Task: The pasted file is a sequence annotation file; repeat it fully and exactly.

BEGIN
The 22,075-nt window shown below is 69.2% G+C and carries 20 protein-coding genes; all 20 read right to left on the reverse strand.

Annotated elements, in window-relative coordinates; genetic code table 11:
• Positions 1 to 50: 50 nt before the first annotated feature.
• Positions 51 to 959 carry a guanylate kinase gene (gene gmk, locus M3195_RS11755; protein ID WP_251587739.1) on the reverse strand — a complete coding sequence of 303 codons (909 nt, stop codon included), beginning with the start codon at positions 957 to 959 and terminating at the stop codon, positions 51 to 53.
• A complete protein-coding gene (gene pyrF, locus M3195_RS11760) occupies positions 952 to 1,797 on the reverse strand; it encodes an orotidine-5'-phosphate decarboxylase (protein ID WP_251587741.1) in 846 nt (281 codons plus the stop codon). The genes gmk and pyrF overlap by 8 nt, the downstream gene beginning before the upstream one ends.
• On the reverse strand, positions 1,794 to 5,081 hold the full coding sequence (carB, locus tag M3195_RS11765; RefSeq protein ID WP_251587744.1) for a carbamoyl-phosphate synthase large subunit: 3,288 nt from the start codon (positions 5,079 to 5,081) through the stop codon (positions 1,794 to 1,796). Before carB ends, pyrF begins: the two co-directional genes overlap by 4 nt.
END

The 22,075-nt window shown below is 69.2% G+C and carries 20 protein-coding genes; all 20 read right to left on the reverse strand.

Annotated elements, in window-relative coordinates; genetic code table 11:
• Positions 1 to 50: 50 nt before the first annotated feature.
• Positions 51 to 959 carry a guanylate kinase gene (gene gmk, locus M3195_RS11755; protein ID WP_251587739.1) on the reverse strand — a complete coding sequence of 303 codons (909 nt, stop codon included), beginning with the start codon at positions 957 to 959 and terminating at the stop codon, positions 51 to 53.
• A complete protein-coding gene (gene pyrF, locus M3195_RS11760) occupies positions 952 to 1,797 on the reverse strand; it encodes an orotidine-5'-phosphate decarboxylase (protein ID WP_251587741.1) in 846 nt (281 codons plus the stop codon). The genes gmk and pyrF overlap by 8 nt, the downstream gene beginning before the upstream one ends.
• On the reverse strand, positions 1,794 to 5,081 hold the full coding sequence (carB, locus tag M3195_RS11765; RefSeq protein ID WP_251587744.1) for a carbamoyl-phosphate synthase large subunit: 3,288 nt from the start codon (positions 5,079 to 5,081) through the stop codon (positions 1,794 to 1,796). Before carB ends, pyrF begins: the two co-directional genes overlap by 4 nt.